What training is required?
Each individual on the AUP is required to complete the Collaborative Institutional Training Initiative (CITI) web-based training. Depending on the nature of the research, additional training may be required. Please see ACUC Training for details regarding CITI and the other available training requirements.
Who is required to participate in the Occupational Health and Safety Program?
All individuals who are working or will come in contact with animals are required to complete a health questionnaire in the Occupational Health Surveillance System.
Please see the Occupational Health and Safety Program page for more details on the program.
Once an AUP is Submitted…
Who is permitted to respond to the ACUC/OACU during the protocol review?
Once the AUP has been approved, only the PI on the AUP can submit and respond to emails during the review process. If a PI is absent during the review process, an individual from the lab can send answers to the reviewers’ questions but only if there is a confirmation email from PI indicating that the changes inserted are appropriate and what they wanted.
Once an AUP is Approved…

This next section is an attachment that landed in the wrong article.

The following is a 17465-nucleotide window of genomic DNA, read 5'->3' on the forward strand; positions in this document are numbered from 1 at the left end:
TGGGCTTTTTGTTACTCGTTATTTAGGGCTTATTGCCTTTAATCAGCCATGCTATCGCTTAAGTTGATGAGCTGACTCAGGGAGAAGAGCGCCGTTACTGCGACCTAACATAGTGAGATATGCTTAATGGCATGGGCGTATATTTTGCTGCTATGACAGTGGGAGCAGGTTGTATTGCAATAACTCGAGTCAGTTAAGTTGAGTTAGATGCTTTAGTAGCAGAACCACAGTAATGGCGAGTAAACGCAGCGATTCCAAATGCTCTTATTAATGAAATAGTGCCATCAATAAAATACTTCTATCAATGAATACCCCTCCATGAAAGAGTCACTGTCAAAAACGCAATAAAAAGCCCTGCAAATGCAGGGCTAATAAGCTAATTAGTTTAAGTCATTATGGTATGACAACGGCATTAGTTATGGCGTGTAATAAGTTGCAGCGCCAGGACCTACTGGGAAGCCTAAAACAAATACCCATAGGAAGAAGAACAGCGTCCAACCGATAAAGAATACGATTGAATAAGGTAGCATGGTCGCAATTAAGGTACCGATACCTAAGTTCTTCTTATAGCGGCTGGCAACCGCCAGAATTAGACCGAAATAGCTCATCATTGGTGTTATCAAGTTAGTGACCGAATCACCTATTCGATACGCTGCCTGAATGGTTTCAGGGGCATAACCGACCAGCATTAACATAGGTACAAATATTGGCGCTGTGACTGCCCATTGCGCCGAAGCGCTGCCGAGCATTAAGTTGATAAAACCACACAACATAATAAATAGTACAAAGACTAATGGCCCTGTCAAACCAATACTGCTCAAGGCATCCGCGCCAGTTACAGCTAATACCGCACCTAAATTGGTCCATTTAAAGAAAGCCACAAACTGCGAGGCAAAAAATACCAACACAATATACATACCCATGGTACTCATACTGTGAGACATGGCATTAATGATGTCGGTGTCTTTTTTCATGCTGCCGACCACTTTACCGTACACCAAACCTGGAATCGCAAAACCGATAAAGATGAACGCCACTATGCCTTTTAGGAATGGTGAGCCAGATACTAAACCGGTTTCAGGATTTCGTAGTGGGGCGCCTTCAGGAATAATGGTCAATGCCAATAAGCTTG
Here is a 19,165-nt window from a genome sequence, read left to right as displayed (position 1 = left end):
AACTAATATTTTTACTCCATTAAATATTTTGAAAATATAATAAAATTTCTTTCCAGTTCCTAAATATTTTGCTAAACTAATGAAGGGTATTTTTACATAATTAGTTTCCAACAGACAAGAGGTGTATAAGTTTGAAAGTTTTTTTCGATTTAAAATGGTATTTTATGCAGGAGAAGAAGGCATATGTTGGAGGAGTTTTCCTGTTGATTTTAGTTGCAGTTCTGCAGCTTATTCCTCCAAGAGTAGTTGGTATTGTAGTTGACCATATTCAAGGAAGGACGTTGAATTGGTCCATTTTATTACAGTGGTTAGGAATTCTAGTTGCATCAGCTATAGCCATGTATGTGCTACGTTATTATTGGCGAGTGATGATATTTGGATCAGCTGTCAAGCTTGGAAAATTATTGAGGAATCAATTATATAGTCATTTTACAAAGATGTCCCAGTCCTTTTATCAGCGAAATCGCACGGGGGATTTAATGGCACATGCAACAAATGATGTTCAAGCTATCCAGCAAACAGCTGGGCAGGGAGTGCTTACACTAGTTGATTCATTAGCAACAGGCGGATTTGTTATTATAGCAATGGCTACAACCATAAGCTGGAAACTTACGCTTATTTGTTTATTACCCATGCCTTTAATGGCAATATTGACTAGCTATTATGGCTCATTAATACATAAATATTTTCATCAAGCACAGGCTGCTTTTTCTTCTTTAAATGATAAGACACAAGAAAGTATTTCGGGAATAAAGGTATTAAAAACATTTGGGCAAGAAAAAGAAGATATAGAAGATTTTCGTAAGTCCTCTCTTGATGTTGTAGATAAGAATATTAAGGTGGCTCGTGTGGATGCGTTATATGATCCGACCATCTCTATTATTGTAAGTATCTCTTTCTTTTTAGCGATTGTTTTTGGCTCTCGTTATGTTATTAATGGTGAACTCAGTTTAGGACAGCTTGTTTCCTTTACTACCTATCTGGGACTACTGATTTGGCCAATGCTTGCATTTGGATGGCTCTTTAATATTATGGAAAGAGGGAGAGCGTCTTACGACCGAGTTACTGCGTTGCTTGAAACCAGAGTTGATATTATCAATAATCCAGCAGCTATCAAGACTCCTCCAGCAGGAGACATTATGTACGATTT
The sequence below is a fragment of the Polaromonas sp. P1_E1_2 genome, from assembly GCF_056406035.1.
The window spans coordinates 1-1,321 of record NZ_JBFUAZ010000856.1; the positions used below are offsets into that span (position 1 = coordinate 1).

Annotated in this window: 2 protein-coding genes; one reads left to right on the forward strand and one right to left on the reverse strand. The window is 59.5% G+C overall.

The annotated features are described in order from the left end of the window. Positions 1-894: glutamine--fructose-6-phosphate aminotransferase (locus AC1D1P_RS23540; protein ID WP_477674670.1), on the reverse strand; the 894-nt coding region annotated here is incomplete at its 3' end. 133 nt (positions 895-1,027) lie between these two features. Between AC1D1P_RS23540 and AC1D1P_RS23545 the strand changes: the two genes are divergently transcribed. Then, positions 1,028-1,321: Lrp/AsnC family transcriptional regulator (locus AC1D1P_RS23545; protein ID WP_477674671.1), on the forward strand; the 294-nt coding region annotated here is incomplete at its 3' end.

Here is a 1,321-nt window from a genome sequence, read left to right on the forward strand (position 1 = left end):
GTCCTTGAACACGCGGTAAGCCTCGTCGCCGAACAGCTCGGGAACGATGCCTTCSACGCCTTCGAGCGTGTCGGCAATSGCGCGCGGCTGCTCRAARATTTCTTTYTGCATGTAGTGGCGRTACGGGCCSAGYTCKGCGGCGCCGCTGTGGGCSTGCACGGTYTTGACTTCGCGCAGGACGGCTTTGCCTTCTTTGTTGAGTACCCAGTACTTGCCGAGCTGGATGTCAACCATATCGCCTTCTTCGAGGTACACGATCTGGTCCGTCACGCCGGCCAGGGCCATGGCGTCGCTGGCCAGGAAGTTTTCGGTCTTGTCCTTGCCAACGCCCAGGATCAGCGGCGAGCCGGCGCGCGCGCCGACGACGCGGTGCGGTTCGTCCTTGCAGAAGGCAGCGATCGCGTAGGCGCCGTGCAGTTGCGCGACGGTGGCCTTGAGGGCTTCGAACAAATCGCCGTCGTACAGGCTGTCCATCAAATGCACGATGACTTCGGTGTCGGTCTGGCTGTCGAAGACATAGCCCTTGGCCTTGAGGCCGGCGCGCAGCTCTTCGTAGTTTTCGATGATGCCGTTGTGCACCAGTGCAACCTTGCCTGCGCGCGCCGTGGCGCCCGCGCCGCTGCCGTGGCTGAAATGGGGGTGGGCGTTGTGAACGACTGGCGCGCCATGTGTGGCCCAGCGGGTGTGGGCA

How can I modify an approved AUP?
When can I submit a revision?
You can submit a revision request at any time. Revisions will be triaged at least twice a week (see Protocol Submission, Deadlines and Meeting Dates for submission deadlines).
What is the timetable for reviewing and approving an AUP or revision?
Submission deadlines for full committee meetings are set six (6) weeks in advance of the meeting. All new protocols are always reviewed at the ACUC meetings. The ACUC meets eleven times a year with no meeting in July. Please note that the December meeting is tentative and, if it happens, is only used for reviewing revisions.
Revisions are initially triaged for Administrative, Designated Member Review (DMR) or Full Committee Review (FCR). The timeline for review and approval of revisions that go DMR is variable, as it depends on the response time of the PI and reviewers; however the time frame can be as short as two (2) weeks. Depending on the date at which the revision is submitted, revisions that go FCR can be reviewed and approved in a minimum of six (6) weeks.
Review and approval of annual renewals and personnel updates are variable.
Please refer to the ACUC Meeting Dates and Deadlines Calendar for submission deadlines and meeting dates.
Can I withdraw a revision once it has been submitted?
Yes, you can withdraw a revision at any point in the review process. To do this, please send an email to email@example.com as well as the OACU analyst handling the review of your protocol (if known) indicating that you would like to withdraw your revision.
Can I let my AUP expire?
Yes, you can let your AUP expire. To do this, please send an email to firstname.lastname@example.org and the Attending Veterinarian indicating that 1) the date you will cease animal work, and 2) what should happen to any remaining animals that are still in the animal facility under your protocol. It is best to keep an AUP open (active) through the end of your approval period and to just let it expire rather than closing it “early”—just in case there is any last-minute animal work that must be done.